- This block of information is broadcasted through the network and the validation process starts.
- Miners all over the network start solving the mathematical puzzle related to the transaction in order to process it. Solving this puzzle requires the miners to invest their computing power.
- Upon solving the puzzle first, the miner receives rewards in the form of bitcoins. Such kind of problems is referred to as proof-of-work mathematical problems.
- Once the majority of nodes in the network come to a consensus and agree to a common solution, the block is time-stamped and added to the existing blockchain. This block can contain anything from money to data to messages.
- After the new block is added to the chain, the existing copies of the blockchain are updated for all the nodes on the network.
The following features make the revolutionary technology of blockchain stand out:
- Decentralized: Blockchains are decentralized in nature meaning that no single person or group holds the authority of the overall network. While everybody in the network has a copy of the distributed ledger with them, no one can modify it on his or her own. This unique feature of blockchain allows transparency and security while giving power to users.
- Peer-to-Peer Network: With the use of Blockchain, the interaction between two parties through a peer-to-peer model is easily accomplished without the requirement of any third party. Blockchain uses P2P protocol which allows all the network participants to hold an identical copy of transactions, enabling approval through a machine consensus. For example, if you wish to make any transaction from one part of the world to another, you can do that with blockchain all by yourself within a few seconds. Moreover, any interruptions or extra charges will not be deducted from the transfer.
- Immutable: The immutability property of a blockchain refers to the fact that any data once written on the blockchain cannot be changed. To understand immutability, consider sending an email as an example. Once you send an email to a bunch of people, you cannot take it back. In order to find a way around, you’ll have to ask all the recipients to delete your email which is pretty tedious. This is how immutability works.
Once the data has been processed, it cannot be altered or changed. In the case of the blockchain, if you try to change the data of one block, you’ll have to change the entire blockchain following it as each block stores the hash of its preceding block. Change in one hash will lead to change in all the following hashes. It is extremely complicated for someone to change all the hashes as it requires a lot of computational power to do so. Hence, the data stored in a blockchain is non-susceptible to alterations or hacker attacks due to immutability.
- Tamper-Proof: With the property of immutability embedded in blockchains, it becomes easier to detect tampering of any data. Blockchains are considered tamper-proof as any change in even one single block can be detected and addressed smoothly. There are two key ways of detecting tampering namely, hashes and blocks.
As described earlier, each hash function associated with a block is unique. You can consider it as a fingerprint of a block. Any change in the data will lead to a change in the hash function. Since the hash function of one block is linked to the next block, in order for a hacker to make any changes, he/she will have to change the hashes of all the blocks after that block which is quite difficult to do.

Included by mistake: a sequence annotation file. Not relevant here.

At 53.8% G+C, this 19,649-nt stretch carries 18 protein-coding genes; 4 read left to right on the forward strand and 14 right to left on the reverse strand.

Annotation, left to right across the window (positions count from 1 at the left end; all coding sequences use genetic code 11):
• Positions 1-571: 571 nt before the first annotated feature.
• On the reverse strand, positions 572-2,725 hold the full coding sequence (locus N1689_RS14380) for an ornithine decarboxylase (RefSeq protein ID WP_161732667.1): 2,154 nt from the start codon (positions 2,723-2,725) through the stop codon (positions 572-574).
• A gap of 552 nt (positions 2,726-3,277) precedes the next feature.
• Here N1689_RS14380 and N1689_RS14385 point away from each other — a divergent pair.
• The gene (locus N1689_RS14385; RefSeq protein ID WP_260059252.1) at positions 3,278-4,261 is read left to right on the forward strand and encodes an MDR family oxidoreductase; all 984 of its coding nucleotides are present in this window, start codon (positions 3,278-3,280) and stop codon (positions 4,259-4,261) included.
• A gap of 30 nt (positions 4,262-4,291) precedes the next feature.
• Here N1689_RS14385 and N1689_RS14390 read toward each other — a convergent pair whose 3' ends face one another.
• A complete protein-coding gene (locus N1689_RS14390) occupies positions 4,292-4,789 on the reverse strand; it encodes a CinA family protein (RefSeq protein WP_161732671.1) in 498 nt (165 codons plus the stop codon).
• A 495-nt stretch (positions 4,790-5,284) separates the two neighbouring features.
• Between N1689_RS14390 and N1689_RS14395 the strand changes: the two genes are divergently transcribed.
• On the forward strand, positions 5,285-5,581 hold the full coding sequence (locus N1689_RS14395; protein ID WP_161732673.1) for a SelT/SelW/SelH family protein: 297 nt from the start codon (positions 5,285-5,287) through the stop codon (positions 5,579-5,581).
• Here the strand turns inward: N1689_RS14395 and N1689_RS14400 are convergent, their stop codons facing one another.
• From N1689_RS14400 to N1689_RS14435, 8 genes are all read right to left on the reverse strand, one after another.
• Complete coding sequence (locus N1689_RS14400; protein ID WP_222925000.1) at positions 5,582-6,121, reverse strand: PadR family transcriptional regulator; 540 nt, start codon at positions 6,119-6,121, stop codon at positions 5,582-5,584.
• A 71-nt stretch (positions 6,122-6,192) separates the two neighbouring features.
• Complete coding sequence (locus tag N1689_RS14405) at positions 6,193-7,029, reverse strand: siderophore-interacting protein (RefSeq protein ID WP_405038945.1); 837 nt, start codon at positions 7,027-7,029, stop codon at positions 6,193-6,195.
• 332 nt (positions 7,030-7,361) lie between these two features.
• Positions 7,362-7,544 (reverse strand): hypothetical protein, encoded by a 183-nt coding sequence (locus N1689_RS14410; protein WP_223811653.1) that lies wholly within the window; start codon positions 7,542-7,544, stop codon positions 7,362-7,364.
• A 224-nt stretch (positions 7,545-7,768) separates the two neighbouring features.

Blockchain Features that Enhance Supply Chain Goals
Let’s take look at some highlight points that make blockchain such a valuable candidate for enterprise solutions, mainly with regards to supply chain management.
- Immutable & Secure — Because blockchain is appended only, this means data recorded on a ledger cannot be erased, changed or falsified once it’s entered. This prevents unresolved disputes between trust-less parties and makes data secure so that it cannot be easily tampered with.
- Live Tracking & Provenience of Assets — Improve product tractability & provenance throughout the extended supply chain with Blockchain, information from the blockchain-based supply chain is secure, reliable and inclusive. A survey conducted by Chain Business Insights of global supply chain professionals (published May 2017) finds that 43% intend to introduce blockchain/Distributed Ledger Technology (DLT) into their supply chains over the coming year, and another 20% within the next two years.
- Decentralized — blockchain platforms are decentralized! This means that it is self-regulated and doesn’t rely on a central point of governance. Enterprises can rely on trust-less interactions knowing validation is required before finalizing various business transactions.
- Automated — Because consensus mechanisms are self-governed, and smart contracts follow the same principle, blockchain itself is capable of automating transactions that take place within supply chain processes.
- Easy Integration with other Technologies — Another notable feature of blockchain that appeals to supply chain enterprise systems is the ability to integrate into existing technologies. Blockchain as a working pair with technologies such as AI, Big Data, IoT devices, etc. can be enhanced which optimizes the operations required to complete processes through automation and securely storing retrievable data.